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New satellite measures rain & snow around the world

WASHINGTON (WUSA9) -- A new satellite called "global precipitation measurement", or GPM, is leaving NASA Goddard this weekend and heading for Japan. 

Building the satellite was a joint effort between the two countries, and the satellite will make it easier to predict the weather all around the world. 

The GPM is the biggest satellite ever built at NASA Goddard, but it's also the most advanced satellite for measuring precipitation. It can see differences in precipitation over a 5 kilometer radius, or just about 3 miles. And it can see all kinds of precipitation- rain, snow and ice- covering about 90% of the Earth's land and ocean. It is a huge improvement over the 8 precipitation satellites that currently orbit Earth, including our own precipitation satellite, TRMM, which can only measure rain over tropical regions. 

Power Companies Gearing Up for Thursday Storms

WASHINGTON, D.C. (WUSA9) -- Myra Oppel was sitting in her office at Pepco's Headquarters when the Derecho of 2012 hit. 

She watched as the power company's outages jumped from a few thousand to almost half a million. By the time it was all over, more than two-million people in Virginia, Maryland, and the District were in the dark, and it would take nearly two weeks before all the power was restored.

Almost a year later, Oppel met with WUSA9 to discuss what Pepco's doing to prepare for this latest round of storms. 

This Morning's Solar Eclipse in Australia

COLLEGE PARK, Md. (WUSA9) -- A dramatic ring of fire appeared in the Australian sky this morning. This was an annular eclipse. It happens when the moon blocks most of the sun's light from our view. 

Elizabeth Warner is a Faculty Research Assistant at the University of Maryland Observatory. She says, "The moon in its orbit is sometimes closer and sometimes further away from the Earth. This time, the moon was further away, and looked smaller than the sun. And it didn't completely block the sun's disk".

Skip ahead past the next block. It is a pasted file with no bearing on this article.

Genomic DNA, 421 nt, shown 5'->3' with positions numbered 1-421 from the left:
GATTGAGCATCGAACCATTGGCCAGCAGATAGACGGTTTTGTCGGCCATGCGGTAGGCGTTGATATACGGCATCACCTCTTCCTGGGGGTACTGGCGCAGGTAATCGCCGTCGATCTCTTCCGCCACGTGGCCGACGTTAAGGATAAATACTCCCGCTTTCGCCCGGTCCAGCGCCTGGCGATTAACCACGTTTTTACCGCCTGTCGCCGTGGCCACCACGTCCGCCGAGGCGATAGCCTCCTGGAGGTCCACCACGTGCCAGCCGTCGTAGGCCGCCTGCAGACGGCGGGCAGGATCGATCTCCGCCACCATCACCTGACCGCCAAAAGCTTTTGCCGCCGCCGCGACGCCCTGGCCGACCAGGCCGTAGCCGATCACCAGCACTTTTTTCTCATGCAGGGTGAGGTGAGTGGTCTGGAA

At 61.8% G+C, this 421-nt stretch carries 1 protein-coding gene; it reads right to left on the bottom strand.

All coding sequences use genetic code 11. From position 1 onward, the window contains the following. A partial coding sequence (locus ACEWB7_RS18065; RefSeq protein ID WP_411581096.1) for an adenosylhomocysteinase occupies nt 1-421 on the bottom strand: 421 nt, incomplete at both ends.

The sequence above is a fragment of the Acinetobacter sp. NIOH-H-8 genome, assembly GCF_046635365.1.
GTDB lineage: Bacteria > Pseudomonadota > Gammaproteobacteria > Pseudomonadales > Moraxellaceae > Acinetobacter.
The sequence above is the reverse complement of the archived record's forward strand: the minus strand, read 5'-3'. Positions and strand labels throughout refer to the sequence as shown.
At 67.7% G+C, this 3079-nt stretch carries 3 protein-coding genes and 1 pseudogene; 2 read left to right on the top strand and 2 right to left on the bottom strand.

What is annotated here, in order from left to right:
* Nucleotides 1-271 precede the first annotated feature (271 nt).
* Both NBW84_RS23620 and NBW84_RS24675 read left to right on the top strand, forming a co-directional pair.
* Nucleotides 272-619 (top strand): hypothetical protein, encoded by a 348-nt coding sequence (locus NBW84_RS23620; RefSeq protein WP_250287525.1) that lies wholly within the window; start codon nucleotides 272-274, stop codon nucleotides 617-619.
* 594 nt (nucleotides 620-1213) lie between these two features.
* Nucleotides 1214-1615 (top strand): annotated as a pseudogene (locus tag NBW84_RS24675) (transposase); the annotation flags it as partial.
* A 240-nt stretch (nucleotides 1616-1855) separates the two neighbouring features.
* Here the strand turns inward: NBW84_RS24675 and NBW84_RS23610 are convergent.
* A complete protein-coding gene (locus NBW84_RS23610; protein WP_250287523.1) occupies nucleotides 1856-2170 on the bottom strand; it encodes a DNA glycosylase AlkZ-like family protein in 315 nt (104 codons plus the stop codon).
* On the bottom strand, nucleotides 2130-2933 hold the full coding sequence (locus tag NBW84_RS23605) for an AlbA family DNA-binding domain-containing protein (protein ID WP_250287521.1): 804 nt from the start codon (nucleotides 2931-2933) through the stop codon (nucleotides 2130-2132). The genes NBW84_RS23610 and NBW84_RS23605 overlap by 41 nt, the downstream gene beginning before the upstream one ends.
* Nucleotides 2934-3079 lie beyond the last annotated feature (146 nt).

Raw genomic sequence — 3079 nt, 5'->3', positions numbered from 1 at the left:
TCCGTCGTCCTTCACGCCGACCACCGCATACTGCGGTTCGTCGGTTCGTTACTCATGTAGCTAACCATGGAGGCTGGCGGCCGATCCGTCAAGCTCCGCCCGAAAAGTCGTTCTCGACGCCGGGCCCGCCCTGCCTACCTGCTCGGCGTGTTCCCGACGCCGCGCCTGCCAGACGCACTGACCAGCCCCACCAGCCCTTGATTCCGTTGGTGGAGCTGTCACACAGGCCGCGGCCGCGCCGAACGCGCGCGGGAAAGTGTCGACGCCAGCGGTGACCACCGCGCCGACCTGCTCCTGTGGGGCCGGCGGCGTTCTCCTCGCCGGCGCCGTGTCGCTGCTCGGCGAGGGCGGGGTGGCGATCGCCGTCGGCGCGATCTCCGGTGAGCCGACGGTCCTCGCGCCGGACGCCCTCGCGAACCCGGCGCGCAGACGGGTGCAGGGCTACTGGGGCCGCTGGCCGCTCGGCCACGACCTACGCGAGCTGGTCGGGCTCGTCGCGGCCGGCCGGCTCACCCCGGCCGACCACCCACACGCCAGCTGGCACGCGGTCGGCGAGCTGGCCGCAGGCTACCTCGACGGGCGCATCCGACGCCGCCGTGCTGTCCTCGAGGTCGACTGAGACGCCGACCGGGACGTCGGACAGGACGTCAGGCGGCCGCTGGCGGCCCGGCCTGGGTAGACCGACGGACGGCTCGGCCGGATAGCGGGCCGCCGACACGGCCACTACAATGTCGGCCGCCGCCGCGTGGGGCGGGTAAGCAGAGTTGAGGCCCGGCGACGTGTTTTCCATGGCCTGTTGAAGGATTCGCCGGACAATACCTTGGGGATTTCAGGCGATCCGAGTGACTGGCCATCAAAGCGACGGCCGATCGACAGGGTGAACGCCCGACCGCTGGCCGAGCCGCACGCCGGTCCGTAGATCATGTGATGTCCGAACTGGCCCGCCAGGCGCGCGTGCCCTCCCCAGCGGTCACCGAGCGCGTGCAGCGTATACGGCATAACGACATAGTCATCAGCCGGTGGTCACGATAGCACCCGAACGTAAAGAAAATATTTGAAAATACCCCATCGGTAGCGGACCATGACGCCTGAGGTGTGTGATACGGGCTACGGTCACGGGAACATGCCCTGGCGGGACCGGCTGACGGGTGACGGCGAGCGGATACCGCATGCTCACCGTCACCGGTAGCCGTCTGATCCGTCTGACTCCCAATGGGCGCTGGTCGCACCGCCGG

Avoiding the Derecho's Autumn Harvest

On June 29th, like so many in the path of the Derecho, my power went out around 10PM. For roughly two days. Almost immediately I felt an itchiness arising from my carpet. By Sunday, since my apartment faces West and catches the afternoon Sun, I sought shelter in a hotel, as the temperature in my unit was fast approaching 90 degrees. I'm originally from upstate New York. Growing up, Summer was six weeks. I don't do heat, let alone this!

When I swung by my abode Monday morning, I had power, so I checked out of my temporary digs. The A/C was on; the apartment was cooling; but the scratchiness remained.

Pool Admission Fees Reduced To Help Residents Beat The Heat

Pool Admission Fees Reduced To Help Residents Beat The Heat

A heat advisory is in effect for much of the DMV area on June 29 from 11 a.m. to 9 p.m. For this reason, the Charles County Department of Community Services is offering reduced admission at all pool locations to help residents cool down.

The discounted price for open swim will go into effect at 3 p.m. until closing. All visitors will be admitted for $2.00 during these times.

Outdoor Pools (Open 12 p.m. - 8 p.m.; reduced admission 3 p.m. - 8 p.m.)

  • La Plata High School
  • McDonough High School
  • Thomas Stone High School

Indoor Pools (Open 12 p.m. - 5 p.m., reduced admission 3 p.m.- 5 p.m.)

  • North Point High School
  • Lackey High School

For more information, contact the Dept. of Community Services at 301-934-9305. Citizens with special needs may contact the Maryland Relay Service at 711, or Relay Service TDD: 800-735-2258.

Landslide Threatens Homes in Indian Head, Md.

Correction: The properties on Kearney Way in Indian Head where a landslide occurred are not in an area where a local town allowed construction to go forward without the appropriate state approvals and in violation of Maryland's Critical Area law. In fact, the properties affected by the landslide are on a neighboring parcel known as Riverwatch Commons which did not require approvals from Maryland's Critical Areas Commission before it was built.

The state does not allege that the landslide is related to the planning dispute on neighboring property known as Riverwatch.

The developer of Riverwatch Commons is acting quickly to stabilize and repair the landslide at no cost to the affected homeowners

ORIGINAL STORY:

INDIAN HEAD, Md (WUSA) -- A landslide is threatening at least 5 homes on Kearney Way, and homeowners are not laying all the blame on Mother Nature and record-setting rain.